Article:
There was a Game Ideas Unlimited article of this title that addressed these ideas (not, it should be noted, romance). That article appears to have been lost, and this is an attempt to address the ideas afresh.
We roleplay for many different reasons. Ron Edwards has identified three fundamental motivations, ways in which gamers enjoy games, identified as gamism, narrativism, and simulationism, and described at Places to Go, People to Be in the article Theory 101: Creative Agenda. It is the third of those, simulationism, which is of interest in this article.
What characterizes simulationism is the love of learning, of exploring what something is like; it is in some ways the broadest. We explore places, from Narnia to Saturn 5 to post-apocalyptic earth to Toontown. We explore milieus, from medieval Asia and Europe to the wild west to outer space. We explore professions, real and unreal, from gunslinger and swordfighter to wizard and starship engineer. We even explore what it’s like to face death.
Yet I think one of the most interesting, subtle, and overlooked things that we explore is our own identities. Read more
This is Faith in Play #17: Narrativism, for April 2019.
Two months back we started seeking what might be a Christian approach to what is called Creative Agenda, by discussing gamism. Our conclusion was that gamism was not inimical to Christian faith, insofar as it encourages us to be our best and meet the challenges we face.
We did not conclude that it was “The Christian Way” to play; we did not touch on the other two identified agenda, narrativism and simulationism, at all. This month we’ll continue in the order in which they are commonly listed and look at narrativism.
People mistakenly equate narrativist play with storytelling, but the gamist group will tell of the time they rode into the mountains, trapped the dragon in its cave, and after a hard-fought battle killed it, and how is that not a story? What distinguishes narrativism is more the focus of the story. Narrativists thrive on moral and ethical issues, emotional responses, and human relationships and interactions. Did you risk your life because you were in love with the princess? Did the sorceress accompany you because she hoped to tap some of the dragon’s power for herself? Was the dragon a proven danger to the community, or was this done simply because we wanted to be famous as dragonslayers? Stories of love and betrayal, of ambition and greed, of nobility and flaws, plots which could be ripped from the pages of Shakespeare, are the heart of narrativist play. It isn’t that you risked your life but why you risked your life that forms the story.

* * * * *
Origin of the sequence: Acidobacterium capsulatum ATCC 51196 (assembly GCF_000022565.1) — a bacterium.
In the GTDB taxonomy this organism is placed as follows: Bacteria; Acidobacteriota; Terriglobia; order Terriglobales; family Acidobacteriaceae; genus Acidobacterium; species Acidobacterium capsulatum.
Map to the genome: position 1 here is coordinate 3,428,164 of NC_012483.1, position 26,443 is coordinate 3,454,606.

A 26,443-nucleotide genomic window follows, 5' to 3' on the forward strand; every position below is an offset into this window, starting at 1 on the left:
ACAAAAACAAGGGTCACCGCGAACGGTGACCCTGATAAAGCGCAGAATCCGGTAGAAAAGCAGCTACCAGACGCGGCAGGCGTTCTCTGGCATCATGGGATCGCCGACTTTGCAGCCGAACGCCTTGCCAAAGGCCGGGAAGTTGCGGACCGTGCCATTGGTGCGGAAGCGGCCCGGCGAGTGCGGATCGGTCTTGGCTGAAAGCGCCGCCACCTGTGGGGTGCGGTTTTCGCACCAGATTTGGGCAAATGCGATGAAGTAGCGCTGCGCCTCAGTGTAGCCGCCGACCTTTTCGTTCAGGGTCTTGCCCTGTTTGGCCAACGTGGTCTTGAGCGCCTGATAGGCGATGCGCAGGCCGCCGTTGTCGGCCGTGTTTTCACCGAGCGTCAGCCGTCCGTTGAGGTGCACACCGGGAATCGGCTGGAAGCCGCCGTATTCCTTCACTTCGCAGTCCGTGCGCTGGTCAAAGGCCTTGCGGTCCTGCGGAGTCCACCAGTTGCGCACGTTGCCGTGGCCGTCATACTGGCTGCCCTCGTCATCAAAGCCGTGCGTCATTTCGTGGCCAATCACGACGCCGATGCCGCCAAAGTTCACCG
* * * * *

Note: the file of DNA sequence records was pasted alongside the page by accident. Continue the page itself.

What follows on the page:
In that sense, narrativism is about posing life questions and exploring possible answers—and in that sense we discussed this long ago in Faith and Gaming: Answers, that role playing of this sort allows us to practice making moral, ethical, and personal decisions, in a petri dish environment that allows us to consider the consequences without suffering them. It permits us to communicate about our beliefs and explore alternatives in ways that are non-confrontational.
Anything that facilitates communication about beliefs is a worthwhile pursuit for Christians, both among ourselves and in groups with unbelievers. Narrativism thus has much to commend it as a Christian approach to play.
There are hazards, however. Just as the context of play enables us to express beliefs, it enables others to challenge those beliefs, to explore the weaknesses in what we claim. C. S. Lewis once said that at any given moment the weakest doctrine in Christianity always seemed to be the one he had just successfully defended, because at that moment it seemed that the truth of that doctrine depended entirely upon his own meager abilities to defend it, and not on God. Any time we put our beliefs in front of others, we can expect that they will be attacked, and the weaknesses uncovered. It might well seem that what you believe is not unassailable, as others bring their beliefs against it within the context of play. This, too, though, can be beneficial, as our beliefs are strengthened by our recognition that God, and not we, is the foundation for truth, and our understanding is imperfect but improving. Narrativism gives us this opportunity, if we can grasp it.
So again it appears that narrativism is also an approach to play that is not unchristian.